The Compassion Experience: A Virtual Exhibit on Global Poverty

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Global poverty can seem pretty abstract to the average American. The Compassion Experience aims to change that. This traveling exhibit immerses people in the lives and cultures of children living in poverty around the world. It’s on tour across the South and returns to Alabama next week. WBHM’s Amy Sedlis saw the exhibit on its last Birmingham stop, and has this preview:

On a cold and sunny winter morning, hundreds of visitors, parents, children, and community members armed with iPods and headsets tour the Compassion Experience-a 1,700 square-foot mobile interactive exhibit parked at the Church of Brook Hills in Birmingham. Separate entry doors mark two different stories. Visitors learn about Julian, a little girl who grew up in the slums of Uganda who escapes being more than a beautiful bride for sale or six-year-old Ruben from Bolivia, who together with his mom and sister escape an abusive father.

Inside, a glimpse of the world as it is for these children. Ruben’s voice guides visitors through the Compassion Experience, narrating his family’s journey out of poverty.

A twin mattress sits on the floor, covered with old white sheets and a tattered grey blanket. A narrow hallways littered with trash, dirty rags, and a deflated soccer ball. The rooms around you change with his story, brightening as he finds work as a shoe shine and finally ending in a lime green classroom.

 

Visitors are moved. Meg Williams from Roebuck brought her four children, ages 3 to 13. She says the experience moved them because of how real it felt. That’s because Rubens a real person, and his true story was painstakingly recreated by people like Nora Beswick, tour manager with the Compassion Experience.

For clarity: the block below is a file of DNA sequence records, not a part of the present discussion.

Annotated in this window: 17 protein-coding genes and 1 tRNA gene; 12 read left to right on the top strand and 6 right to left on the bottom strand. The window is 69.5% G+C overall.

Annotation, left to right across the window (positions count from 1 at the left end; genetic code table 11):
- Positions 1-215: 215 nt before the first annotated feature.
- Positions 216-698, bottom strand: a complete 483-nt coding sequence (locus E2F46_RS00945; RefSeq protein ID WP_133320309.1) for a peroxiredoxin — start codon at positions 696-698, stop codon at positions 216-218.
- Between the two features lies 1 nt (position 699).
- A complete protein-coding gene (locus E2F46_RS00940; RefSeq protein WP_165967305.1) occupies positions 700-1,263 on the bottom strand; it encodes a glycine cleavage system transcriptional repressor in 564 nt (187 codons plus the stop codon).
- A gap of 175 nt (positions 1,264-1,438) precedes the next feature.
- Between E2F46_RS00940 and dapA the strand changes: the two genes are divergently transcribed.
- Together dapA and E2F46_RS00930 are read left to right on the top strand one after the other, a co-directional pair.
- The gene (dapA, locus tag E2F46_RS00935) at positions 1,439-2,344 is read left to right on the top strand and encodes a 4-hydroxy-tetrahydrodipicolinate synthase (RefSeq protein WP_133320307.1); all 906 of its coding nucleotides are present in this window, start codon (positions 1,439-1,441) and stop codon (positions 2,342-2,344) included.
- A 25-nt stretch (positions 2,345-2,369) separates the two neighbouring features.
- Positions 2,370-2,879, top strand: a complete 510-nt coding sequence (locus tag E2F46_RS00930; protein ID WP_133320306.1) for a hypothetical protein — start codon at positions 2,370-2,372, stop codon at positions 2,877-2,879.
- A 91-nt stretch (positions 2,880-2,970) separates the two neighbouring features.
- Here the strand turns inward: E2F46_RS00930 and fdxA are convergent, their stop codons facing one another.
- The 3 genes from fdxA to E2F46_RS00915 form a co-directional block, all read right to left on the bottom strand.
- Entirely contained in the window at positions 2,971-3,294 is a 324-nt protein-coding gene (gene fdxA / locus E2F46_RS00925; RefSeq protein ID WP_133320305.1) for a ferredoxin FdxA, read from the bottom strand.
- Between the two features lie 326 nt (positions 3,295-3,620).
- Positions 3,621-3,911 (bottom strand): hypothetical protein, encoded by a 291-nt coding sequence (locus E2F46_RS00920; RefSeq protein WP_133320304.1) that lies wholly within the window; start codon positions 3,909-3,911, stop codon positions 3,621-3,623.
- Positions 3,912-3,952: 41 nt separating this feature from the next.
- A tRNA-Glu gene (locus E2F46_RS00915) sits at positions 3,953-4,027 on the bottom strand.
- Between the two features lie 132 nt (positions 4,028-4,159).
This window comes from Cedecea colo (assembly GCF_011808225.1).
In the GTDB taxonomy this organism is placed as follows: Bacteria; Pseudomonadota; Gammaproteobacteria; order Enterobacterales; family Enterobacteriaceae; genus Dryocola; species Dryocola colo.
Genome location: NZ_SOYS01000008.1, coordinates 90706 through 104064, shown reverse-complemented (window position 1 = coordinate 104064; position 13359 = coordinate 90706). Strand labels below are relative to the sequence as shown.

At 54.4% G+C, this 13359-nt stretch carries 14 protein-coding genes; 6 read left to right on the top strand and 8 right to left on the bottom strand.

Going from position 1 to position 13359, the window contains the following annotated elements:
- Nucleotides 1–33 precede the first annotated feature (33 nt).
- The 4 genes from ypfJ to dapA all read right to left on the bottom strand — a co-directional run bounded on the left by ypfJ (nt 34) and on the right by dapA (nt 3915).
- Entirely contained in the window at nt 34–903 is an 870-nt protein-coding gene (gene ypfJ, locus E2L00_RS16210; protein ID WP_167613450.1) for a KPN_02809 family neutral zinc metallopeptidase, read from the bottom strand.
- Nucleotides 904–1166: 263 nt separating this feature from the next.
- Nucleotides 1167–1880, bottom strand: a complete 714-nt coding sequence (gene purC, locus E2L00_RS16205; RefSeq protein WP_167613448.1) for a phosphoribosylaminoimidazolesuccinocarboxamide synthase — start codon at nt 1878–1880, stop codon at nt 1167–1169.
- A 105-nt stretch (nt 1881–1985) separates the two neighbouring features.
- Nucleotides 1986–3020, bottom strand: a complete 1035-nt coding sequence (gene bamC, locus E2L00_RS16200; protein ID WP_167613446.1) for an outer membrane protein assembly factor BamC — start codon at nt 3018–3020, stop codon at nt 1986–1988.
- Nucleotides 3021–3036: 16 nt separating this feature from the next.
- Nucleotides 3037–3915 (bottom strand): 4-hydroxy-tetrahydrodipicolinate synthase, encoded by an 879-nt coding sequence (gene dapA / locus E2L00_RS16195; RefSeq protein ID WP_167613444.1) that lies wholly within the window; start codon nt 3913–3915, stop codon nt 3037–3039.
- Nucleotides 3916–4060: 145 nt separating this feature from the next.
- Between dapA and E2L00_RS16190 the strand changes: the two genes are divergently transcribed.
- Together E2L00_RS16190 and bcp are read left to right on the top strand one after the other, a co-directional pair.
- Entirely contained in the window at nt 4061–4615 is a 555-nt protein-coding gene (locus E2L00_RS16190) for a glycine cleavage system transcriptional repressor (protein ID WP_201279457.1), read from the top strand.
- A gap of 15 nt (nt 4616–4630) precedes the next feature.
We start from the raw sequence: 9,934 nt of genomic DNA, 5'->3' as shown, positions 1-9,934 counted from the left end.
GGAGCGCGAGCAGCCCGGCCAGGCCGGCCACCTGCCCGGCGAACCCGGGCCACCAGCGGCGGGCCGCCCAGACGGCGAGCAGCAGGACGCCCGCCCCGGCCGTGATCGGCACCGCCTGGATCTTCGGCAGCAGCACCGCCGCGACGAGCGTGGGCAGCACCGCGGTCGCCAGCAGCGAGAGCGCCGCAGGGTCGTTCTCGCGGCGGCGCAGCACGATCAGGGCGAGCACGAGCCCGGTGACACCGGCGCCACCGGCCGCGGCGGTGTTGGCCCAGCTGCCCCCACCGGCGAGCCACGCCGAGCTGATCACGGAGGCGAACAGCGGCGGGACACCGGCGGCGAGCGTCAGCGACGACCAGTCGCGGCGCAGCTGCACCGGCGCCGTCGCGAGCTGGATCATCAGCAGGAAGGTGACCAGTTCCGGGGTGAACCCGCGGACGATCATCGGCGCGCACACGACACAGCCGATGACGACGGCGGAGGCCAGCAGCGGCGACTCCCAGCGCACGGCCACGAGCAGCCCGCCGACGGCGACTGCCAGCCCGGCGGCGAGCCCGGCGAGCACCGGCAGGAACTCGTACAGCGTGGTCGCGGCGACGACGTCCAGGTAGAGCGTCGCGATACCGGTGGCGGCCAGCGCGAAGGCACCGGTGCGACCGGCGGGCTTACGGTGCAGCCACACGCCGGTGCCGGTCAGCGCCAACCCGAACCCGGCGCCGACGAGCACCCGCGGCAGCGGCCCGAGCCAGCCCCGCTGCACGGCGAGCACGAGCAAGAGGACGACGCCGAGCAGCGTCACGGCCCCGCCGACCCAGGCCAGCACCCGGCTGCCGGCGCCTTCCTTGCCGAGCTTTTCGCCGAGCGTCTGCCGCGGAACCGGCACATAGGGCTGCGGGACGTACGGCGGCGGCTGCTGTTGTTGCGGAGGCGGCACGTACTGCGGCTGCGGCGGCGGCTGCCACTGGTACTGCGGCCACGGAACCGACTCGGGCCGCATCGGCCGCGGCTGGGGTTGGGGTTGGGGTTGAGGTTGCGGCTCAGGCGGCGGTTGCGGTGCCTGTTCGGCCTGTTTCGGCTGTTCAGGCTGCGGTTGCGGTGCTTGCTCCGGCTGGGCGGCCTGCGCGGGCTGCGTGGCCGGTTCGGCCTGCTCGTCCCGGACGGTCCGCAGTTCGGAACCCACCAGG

“We go to those places. We take pictures, we take video and then we bring those back and we actually replicate them to make everything look as exact as possible. Even down to the garbage in the alley way. If you look closely at the garbage its garbage from Uganda, garbage from Bolivia.”

Nine year old Elijah Fergenson from Hoover thought “it was amazing.”  His younger sister Sara felt sad and wanted to do something. She  wanted “to give them stuff to play with-more bibles and some jewelry.”

Aside from making contributors feel good, the question remains: do such efforts have any real impact on global poverty?  Dr. Henna Budhwani, deputy director with the University of Alabama at Birmingham’s  Global Health Center says thats a hard question and difficult to measure.  She cautions, “We do have to be careful because a lot of times these experiences really intrinsically motivate people and they want to go and do good, but international development work and global health work is actually much more complicated.”

Compassion International marketing director Steve Spriggs says the experience works. According to Spriggs, “exit surveys overwhelmingly to the 90th percentile show that our visitors are gaining that extra understanding and are developing better conversations with their children” and, he says, after each tour they are getting new child sponsorships.”

Budhwani encourages people to go through the exhibit, but to do so knowing “that we are not going to solve global poverty and climate change and dirty water and lack of education for young girls and young boys by simply going through an exhibit.”

Compassion International has nearly 7,000 church partners in 26 counties and more than 1.7 million child sponsorships, but what about the huge number of Alabamians living in poverty?   Springs suggests people look it as “a both/and instead of an either/or scenario.”

Callie Priest, global coordinator for partnership development at Brook Hills Church agrees. This is the second time the church has hosted the experience, and with over 6,000 attendees, Priest is hopeful for increased sponsorships.

The Compassion Experience will be open to the public February 19-22nd at the Mountain Brook Community Church.

 

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